Date of Degree

2-2016

Document Type

Dissertation

Degree Name

D.P.H.

Program

Public Health

Advisor(s)

Mary Clare Lennon

Jennifer Dowd

Committee Members

Jennifer Dowd

Heidi Jones

Trace Kershaw

Subject Categories

Maternal and Child Health

Keywords

birth outcomes, stress, low birth weight, preterm birth, relationships, fathers

Abstract

This dissertation consists of three studies exploring the effects of maternal and paternal experiences of stress and perceptions of relationship quality on length of gestation and birth weight. The first study assessed the association of parental relationship quality with the baby’s length of gestation and birth weight among 2,072 families in the Fragile Families and Child Wellbeing study. Romantic relationships can be a substantial source of social support as well as stress, and have been shown to influence many health outcomes. Beyond crude relationship characteristics, however, few studies have assessed the association of other dimensions of relationship quality, such as conflict and support, with birth outcomes. No studies have assessed the association of father’s report of relationship quality with birth outcomes. In this study, multilevel linear regression analyses found that babies born to fathers who were present at their birth were born significantly heavier and had a longer gestation. The results also showed that greater paternal relationship conflict was associated with lower gestational age among all couples and lower birth weight among unmarried couples.

The second study investigated the association between parental stress during pregnancy with their baby’s length of gestation and birth weight among a sample of 270 young couples in southern Connecticut. Many studies have shown that women’s experiences of stress during pregnancy are associated with preterm birth and low birth weight; however, men’s experiences have largely been ignored. Structural equation modeling of the association between maternal and paternal stress latent variables and birth outcomes showed that greater paternal stress was significantly associated with longer gestation and greater birth weight, while maternal stress was not significantly associated with these outcomes. The findings from the first two studies suggest that men’s experiences and feelings when they are expecting a baby may have a unique contribution to birth outcomes.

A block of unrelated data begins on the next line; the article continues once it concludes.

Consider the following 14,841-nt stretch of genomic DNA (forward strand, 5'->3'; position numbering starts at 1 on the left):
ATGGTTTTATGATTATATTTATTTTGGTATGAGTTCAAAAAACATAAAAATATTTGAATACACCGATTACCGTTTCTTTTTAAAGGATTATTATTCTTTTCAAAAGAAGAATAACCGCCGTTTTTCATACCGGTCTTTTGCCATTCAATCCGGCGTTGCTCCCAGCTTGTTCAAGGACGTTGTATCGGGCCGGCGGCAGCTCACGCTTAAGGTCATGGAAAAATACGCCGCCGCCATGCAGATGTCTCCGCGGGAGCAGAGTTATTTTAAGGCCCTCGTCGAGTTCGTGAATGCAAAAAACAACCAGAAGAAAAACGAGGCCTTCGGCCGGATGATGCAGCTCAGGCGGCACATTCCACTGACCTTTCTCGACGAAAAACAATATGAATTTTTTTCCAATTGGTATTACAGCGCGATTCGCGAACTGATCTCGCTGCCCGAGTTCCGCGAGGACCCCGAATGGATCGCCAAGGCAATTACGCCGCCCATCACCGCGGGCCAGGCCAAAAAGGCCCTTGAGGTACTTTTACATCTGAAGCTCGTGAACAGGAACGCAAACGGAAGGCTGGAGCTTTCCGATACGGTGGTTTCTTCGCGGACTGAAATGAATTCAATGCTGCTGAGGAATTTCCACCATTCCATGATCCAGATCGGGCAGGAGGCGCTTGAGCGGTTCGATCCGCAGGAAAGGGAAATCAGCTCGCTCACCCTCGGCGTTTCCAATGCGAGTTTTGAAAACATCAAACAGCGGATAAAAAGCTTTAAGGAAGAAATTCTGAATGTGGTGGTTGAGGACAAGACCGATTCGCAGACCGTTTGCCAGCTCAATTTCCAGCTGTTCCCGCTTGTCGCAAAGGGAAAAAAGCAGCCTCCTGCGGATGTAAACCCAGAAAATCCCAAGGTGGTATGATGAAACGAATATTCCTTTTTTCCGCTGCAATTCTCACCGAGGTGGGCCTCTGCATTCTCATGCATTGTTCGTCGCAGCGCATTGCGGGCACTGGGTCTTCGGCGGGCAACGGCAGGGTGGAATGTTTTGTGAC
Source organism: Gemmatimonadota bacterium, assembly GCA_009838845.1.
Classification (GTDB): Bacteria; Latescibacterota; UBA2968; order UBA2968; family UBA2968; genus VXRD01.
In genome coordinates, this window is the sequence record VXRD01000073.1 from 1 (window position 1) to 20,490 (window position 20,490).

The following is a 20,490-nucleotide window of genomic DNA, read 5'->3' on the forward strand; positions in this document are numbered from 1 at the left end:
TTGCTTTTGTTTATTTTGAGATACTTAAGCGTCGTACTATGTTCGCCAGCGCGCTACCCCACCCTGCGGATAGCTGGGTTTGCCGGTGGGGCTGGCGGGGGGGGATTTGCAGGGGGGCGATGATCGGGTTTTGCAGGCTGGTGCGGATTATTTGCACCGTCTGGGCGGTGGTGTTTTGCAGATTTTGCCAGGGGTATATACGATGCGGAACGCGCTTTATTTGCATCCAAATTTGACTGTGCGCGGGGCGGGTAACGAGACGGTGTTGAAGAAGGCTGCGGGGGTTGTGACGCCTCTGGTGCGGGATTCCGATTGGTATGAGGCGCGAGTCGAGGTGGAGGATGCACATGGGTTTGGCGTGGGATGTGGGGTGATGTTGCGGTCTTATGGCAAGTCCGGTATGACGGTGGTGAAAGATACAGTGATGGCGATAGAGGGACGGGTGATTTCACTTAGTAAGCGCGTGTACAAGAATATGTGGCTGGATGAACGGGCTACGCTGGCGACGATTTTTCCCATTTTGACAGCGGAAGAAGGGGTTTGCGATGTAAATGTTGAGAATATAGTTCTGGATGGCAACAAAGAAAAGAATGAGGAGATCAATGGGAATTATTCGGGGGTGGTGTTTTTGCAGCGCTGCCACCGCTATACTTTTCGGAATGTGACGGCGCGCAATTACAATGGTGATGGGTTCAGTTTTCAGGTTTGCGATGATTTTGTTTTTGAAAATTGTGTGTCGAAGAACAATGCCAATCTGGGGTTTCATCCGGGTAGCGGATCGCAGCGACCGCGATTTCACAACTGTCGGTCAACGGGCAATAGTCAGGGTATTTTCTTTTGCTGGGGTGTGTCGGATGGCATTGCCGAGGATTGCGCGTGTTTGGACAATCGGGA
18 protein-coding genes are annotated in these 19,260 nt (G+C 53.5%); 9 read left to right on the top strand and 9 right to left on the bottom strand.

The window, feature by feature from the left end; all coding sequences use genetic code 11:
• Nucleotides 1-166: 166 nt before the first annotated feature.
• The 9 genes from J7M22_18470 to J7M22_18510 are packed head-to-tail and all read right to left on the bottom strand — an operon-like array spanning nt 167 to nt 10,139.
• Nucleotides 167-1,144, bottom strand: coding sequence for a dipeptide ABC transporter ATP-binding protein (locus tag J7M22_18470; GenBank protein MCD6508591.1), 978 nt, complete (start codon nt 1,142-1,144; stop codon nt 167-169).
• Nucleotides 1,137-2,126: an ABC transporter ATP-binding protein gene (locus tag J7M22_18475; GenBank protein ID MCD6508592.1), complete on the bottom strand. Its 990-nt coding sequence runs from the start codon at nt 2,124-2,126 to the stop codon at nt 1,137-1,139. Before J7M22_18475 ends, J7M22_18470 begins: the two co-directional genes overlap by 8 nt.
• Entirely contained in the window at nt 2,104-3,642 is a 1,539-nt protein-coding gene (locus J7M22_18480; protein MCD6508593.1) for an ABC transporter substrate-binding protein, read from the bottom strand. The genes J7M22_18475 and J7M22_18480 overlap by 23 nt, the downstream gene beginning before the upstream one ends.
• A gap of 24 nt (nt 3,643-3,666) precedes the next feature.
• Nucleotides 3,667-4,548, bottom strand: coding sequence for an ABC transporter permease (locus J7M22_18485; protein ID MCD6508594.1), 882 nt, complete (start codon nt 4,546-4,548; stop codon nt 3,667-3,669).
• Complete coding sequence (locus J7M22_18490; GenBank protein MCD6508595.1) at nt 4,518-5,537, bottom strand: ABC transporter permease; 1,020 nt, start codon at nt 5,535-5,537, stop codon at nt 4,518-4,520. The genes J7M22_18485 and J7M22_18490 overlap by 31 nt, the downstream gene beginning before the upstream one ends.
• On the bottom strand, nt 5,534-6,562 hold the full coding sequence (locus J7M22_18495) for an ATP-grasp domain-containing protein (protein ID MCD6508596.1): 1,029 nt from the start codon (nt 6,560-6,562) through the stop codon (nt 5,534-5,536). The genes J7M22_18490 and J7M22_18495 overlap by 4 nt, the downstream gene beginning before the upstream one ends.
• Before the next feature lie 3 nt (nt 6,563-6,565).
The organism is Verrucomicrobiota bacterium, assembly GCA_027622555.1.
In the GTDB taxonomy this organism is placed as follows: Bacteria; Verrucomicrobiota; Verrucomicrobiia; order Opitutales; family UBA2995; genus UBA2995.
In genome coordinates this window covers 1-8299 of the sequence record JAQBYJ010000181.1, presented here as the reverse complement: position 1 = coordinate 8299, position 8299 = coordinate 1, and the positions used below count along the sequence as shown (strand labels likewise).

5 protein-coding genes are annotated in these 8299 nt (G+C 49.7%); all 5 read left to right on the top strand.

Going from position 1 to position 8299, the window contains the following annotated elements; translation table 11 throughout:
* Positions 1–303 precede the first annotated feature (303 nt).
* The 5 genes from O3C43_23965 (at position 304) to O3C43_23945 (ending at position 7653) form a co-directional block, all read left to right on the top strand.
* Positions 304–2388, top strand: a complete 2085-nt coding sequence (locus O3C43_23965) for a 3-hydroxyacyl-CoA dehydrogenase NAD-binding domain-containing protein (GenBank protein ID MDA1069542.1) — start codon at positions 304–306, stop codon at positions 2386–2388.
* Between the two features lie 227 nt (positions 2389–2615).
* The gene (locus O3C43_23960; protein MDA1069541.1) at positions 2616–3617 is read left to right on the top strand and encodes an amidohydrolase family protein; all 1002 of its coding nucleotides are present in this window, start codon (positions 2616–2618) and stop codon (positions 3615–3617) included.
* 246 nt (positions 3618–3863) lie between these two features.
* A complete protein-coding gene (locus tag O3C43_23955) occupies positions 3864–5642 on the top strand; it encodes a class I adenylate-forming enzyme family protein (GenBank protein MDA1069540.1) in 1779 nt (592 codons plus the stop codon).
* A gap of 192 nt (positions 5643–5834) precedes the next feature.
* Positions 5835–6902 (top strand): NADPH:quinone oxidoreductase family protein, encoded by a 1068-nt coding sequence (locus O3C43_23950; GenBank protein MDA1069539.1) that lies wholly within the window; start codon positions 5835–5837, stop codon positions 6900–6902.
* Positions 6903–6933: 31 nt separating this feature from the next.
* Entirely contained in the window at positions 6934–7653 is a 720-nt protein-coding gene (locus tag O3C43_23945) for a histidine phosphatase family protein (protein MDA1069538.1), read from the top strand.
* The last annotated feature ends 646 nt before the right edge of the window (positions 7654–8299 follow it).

The third study assessed the association between parental stress during pregnancy and their own and their partner’s poor health behaviors and depressive symptoms among a sample of young couples in lower Connecticut. Many unhealthy behaviors, such as substance use, develop during adolescence and evidence shows that stress is a contributing factor. This association has not been established among pregnant adolescents and little attention has been paid to male partners. Among a sample of 294 young expectant couples, multilevel modeling showed that one’s own experiences of stress were associated with more unhealthy behaviors and depressive symptoms for both members of the couple. Cross-over effects were also evident—paternal stress was predictive of more maternal conduct problems, while maternal stress was predictive of less paternal substance use and more depressive symptoms. These findings highlight the importance of social relationships and interactions on health behaviors.

Overall, the results of the three studies suggest that father’s experiences during pregnancy matter to their baby’s health, and that experiences of stress during pregnancy may impact an expectant couples’ own and their partner’s health behaviors. This dissertation research treated men’s experiences during pregnancy, including experiences of stress and relationship quality, with equal weight to women’s experiences when it came to their impact on birth outcomes and health behaviors. Future, research, programs and policies aimed at improving birth outcomes may be strengthened by the inclusion of expectant fathers.

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